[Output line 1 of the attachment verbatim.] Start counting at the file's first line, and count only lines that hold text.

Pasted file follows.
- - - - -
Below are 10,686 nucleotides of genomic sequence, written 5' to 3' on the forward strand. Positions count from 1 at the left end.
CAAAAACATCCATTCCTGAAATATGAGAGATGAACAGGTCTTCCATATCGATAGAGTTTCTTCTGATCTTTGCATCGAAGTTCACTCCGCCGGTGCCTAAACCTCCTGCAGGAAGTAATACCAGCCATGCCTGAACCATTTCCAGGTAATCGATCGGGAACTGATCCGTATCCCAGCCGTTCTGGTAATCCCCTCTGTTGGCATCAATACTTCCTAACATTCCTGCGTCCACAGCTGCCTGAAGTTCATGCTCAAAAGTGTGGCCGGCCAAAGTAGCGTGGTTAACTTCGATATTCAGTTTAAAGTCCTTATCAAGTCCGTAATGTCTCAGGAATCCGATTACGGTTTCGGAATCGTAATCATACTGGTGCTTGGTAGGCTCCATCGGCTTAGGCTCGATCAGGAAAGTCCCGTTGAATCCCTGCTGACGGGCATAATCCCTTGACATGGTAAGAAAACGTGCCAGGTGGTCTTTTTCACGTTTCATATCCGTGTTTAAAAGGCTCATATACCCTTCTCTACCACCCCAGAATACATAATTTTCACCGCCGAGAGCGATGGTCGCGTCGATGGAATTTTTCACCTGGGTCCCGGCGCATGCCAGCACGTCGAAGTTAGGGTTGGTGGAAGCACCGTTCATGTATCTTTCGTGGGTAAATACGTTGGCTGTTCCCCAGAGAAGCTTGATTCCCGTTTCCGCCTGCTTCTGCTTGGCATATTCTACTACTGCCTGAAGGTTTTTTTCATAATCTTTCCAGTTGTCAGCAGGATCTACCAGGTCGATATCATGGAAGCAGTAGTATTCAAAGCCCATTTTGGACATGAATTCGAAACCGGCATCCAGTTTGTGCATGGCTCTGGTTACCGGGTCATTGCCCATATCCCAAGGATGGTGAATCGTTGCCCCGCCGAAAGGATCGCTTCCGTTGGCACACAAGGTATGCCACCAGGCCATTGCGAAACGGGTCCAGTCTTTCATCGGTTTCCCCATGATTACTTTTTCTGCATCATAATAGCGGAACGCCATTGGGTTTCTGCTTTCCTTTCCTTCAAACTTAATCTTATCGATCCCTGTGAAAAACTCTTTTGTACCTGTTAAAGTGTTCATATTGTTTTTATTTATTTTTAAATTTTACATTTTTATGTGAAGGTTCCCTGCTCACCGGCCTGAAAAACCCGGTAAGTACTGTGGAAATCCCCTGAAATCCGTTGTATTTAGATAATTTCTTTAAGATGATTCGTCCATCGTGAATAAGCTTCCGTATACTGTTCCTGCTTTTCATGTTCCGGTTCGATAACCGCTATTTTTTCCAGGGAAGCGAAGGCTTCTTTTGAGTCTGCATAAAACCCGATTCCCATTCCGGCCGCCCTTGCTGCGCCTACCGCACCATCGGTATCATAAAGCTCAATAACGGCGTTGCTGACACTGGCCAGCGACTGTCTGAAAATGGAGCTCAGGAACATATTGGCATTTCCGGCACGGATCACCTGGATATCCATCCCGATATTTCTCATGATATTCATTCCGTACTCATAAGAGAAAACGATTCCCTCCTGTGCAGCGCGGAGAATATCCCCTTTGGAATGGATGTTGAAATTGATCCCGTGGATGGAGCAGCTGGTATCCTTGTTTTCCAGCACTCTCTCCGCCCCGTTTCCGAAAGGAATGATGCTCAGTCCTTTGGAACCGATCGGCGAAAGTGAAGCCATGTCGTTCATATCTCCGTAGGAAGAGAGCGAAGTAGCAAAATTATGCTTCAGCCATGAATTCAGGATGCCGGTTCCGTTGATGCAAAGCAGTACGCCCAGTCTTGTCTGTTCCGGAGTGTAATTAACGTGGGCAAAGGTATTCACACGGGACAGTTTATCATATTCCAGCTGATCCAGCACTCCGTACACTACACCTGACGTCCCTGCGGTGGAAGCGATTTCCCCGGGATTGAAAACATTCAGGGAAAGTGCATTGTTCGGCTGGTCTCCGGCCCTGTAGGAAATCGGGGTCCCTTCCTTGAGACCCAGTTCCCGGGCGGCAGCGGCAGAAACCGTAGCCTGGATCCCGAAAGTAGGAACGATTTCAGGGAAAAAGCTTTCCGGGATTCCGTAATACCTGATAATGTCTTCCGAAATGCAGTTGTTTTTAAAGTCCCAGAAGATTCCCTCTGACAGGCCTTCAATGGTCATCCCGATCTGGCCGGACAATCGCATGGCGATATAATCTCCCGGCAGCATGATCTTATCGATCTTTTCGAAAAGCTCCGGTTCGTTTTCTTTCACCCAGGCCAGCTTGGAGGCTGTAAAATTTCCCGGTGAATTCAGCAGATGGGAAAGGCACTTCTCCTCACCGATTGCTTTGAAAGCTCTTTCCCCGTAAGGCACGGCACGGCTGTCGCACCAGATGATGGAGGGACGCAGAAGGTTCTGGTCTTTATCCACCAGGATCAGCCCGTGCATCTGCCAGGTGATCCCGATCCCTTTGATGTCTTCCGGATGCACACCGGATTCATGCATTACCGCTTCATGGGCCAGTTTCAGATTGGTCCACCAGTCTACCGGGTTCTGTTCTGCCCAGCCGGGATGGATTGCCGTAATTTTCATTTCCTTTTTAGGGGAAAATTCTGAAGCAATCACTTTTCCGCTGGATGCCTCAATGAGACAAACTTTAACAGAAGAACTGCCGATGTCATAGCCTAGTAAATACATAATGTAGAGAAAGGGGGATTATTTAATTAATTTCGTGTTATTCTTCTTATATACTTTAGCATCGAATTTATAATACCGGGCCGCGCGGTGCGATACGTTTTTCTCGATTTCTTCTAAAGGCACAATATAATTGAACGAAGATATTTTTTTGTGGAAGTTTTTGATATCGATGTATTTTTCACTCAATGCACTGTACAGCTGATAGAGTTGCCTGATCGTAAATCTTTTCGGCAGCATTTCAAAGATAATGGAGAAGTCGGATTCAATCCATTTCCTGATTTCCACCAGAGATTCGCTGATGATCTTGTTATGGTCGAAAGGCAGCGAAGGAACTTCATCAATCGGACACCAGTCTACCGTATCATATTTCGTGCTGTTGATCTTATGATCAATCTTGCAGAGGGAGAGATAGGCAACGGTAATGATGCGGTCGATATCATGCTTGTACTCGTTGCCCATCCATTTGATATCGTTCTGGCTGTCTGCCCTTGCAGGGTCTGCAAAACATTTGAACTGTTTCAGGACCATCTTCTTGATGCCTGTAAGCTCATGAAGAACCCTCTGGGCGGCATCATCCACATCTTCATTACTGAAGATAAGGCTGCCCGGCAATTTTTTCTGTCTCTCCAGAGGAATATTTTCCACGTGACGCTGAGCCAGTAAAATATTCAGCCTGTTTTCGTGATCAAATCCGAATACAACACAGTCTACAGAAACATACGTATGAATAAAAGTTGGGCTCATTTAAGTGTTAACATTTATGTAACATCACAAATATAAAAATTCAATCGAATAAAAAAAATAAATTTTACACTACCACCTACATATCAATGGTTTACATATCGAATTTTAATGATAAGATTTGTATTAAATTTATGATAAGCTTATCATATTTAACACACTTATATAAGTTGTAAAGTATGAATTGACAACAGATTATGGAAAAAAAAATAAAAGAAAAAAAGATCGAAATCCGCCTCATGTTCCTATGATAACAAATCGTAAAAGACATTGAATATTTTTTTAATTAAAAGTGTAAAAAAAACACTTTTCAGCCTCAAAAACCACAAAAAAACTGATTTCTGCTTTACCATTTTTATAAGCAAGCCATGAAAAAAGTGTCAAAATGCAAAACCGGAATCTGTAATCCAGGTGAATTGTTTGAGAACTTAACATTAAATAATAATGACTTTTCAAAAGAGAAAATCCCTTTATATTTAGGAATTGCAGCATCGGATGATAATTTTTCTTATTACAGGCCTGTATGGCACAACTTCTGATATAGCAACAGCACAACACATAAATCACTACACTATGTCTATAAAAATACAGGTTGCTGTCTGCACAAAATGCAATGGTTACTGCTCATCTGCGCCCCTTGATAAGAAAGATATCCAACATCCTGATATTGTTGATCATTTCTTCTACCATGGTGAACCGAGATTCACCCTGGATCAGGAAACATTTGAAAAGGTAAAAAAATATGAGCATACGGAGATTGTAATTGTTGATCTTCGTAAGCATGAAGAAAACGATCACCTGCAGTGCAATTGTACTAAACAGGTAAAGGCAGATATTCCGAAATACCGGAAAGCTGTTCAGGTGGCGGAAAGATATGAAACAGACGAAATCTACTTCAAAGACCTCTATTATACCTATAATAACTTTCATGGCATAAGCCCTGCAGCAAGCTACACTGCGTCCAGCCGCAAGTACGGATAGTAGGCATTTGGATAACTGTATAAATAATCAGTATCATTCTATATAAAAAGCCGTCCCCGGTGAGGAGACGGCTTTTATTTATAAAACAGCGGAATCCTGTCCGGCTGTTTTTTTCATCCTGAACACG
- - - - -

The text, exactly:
Below are 10,686 nucleotides of genomic sequence, written 5' to 3' on the forward strand. Positions count from 1 at the left end.